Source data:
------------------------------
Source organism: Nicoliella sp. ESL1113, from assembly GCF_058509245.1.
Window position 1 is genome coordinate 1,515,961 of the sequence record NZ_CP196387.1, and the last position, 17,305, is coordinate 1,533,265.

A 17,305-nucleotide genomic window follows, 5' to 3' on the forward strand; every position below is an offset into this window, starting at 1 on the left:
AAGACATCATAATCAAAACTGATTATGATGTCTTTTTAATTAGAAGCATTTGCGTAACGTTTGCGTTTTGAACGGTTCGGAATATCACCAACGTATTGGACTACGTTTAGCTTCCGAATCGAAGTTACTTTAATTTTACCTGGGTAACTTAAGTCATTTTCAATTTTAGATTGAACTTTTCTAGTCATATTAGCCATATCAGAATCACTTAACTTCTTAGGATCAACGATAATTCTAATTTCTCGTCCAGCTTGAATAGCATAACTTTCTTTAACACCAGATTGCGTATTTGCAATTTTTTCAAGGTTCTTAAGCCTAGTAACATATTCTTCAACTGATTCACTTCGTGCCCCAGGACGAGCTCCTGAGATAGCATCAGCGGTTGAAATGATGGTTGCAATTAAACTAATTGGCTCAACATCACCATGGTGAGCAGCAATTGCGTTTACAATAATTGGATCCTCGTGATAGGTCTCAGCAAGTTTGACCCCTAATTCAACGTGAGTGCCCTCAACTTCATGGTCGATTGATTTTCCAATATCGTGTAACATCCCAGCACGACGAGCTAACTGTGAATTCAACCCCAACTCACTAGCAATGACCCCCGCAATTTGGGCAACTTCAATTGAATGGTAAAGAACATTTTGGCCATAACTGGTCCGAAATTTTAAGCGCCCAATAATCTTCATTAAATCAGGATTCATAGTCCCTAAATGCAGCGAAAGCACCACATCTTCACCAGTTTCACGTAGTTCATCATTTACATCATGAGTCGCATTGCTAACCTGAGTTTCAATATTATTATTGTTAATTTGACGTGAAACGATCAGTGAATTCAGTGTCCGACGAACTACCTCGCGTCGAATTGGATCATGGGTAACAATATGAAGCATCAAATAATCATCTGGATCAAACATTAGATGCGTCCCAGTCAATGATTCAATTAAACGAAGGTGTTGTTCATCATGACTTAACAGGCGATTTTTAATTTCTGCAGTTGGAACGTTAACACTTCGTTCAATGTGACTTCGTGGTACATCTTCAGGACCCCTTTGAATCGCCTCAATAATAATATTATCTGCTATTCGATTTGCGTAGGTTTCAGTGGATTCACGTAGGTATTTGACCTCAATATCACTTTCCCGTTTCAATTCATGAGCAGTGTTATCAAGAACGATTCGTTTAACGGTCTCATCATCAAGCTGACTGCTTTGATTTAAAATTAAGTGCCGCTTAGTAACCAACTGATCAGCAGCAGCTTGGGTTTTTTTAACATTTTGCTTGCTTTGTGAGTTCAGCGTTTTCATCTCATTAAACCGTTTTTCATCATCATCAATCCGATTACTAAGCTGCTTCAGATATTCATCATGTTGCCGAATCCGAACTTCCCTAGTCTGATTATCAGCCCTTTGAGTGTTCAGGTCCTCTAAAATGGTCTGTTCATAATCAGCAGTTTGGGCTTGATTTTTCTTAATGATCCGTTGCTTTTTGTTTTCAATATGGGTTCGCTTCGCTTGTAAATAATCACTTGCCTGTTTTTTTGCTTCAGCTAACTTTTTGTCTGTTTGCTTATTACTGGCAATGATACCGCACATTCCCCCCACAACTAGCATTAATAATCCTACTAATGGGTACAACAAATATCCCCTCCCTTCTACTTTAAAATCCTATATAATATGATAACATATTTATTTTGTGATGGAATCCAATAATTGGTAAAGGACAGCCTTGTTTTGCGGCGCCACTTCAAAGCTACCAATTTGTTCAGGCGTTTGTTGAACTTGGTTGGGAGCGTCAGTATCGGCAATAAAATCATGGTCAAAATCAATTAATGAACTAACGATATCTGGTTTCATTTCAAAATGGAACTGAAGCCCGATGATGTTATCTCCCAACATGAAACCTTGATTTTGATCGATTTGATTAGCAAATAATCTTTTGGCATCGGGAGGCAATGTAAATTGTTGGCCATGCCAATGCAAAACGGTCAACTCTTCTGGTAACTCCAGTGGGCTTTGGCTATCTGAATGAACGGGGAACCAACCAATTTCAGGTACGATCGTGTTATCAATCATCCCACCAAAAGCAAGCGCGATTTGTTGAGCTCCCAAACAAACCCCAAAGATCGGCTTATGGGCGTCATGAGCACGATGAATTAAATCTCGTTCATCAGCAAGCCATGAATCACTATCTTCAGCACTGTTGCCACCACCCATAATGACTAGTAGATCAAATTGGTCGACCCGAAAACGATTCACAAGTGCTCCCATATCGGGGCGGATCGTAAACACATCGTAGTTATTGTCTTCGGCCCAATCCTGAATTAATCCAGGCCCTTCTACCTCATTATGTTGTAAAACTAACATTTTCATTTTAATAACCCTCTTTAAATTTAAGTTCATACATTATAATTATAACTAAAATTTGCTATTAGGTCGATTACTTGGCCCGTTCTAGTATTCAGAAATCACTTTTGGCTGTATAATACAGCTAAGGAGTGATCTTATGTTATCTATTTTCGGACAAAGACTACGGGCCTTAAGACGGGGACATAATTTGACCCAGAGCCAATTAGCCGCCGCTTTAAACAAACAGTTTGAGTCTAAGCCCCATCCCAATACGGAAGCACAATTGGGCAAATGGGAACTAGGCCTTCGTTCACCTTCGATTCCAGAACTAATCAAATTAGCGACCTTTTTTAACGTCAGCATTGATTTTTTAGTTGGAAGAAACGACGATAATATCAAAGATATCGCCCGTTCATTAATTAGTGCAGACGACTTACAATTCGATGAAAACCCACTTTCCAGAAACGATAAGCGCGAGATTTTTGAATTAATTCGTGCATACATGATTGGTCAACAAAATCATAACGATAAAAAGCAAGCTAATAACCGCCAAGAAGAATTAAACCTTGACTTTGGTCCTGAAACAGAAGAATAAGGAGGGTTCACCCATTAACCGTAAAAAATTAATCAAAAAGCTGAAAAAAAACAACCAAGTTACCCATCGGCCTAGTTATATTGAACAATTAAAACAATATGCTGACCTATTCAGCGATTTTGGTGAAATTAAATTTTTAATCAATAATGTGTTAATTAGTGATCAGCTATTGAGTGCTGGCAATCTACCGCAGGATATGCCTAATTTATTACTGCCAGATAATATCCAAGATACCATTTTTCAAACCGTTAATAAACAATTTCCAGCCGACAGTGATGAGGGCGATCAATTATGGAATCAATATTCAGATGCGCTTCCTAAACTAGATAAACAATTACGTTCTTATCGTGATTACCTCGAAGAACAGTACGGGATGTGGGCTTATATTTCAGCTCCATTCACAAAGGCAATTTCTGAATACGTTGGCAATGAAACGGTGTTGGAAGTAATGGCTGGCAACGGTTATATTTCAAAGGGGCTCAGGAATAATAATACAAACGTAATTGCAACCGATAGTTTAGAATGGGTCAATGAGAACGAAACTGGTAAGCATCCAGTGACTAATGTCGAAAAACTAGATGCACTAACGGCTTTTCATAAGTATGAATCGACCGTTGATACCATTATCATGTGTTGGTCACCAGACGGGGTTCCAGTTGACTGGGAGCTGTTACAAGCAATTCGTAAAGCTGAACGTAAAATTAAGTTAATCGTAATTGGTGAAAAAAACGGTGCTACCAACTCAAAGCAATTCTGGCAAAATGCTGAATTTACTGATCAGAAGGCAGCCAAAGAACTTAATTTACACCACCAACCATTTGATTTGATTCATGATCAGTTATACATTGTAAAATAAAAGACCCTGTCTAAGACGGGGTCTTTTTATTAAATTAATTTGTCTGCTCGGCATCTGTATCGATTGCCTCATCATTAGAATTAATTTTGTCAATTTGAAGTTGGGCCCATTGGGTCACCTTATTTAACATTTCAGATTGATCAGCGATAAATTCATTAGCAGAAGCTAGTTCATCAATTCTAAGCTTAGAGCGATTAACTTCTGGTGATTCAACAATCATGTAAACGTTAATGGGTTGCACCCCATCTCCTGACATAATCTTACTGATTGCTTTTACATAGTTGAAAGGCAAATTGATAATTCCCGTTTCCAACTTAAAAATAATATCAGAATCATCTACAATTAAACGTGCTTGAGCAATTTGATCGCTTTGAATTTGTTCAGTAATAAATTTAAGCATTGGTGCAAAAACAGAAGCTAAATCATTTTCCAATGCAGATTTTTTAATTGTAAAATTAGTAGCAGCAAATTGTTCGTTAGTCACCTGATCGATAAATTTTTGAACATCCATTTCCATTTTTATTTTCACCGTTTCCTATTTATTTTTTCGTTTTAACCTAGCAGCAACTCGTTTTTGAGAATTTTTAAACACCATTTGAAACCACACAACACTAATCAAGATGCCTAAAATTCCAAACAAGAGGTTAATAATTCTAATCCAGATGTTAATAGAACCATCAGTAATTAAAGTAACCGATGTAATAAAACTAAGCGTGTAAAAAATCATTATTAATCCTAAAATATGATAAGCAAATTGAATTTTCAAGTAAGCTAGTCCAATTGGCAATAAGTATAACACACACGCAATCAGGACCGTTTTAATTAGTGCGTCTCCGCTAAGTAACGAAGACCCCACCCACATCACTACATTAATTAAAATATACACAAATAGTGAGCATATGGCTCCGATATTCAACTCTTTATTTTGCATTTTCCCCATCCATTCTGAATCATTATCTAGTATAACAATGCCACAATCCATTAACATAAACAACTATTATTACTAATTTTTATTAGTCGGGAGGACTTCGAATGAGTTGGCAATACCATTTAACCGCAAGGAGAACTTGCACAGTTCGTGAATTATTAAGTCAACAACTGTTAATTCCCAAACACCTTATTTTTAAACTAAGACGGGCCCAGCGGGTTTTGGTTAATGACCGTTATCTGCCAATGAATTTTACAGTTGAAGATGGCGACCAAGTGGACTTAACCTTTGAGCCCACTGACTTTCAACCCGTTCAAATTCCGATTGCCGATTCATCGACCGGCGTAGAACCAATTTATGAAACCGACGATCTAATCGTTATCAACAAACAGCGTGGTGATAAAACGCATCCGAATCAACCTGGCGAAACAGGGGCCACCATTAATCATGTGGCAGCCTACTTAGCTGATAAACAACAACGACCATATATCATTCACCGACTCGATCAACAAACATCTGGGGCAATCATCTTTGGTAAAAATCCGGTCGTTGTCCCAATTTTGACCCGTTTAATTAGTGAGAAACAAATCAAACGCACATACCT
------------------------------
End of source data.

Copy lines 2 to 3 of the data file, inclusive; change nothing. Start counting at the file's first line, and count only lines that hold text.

Window position 1 is genome coordinate 1,515,961 of the sequence record NZ_CP196387.1, and the last position, 17,305, is coordinate 1,533,265.

A 17,305-nucleotide genomic window follows, 5' to 3' on the forward strand; every position below is an offset into this window, starting at 1 on the left: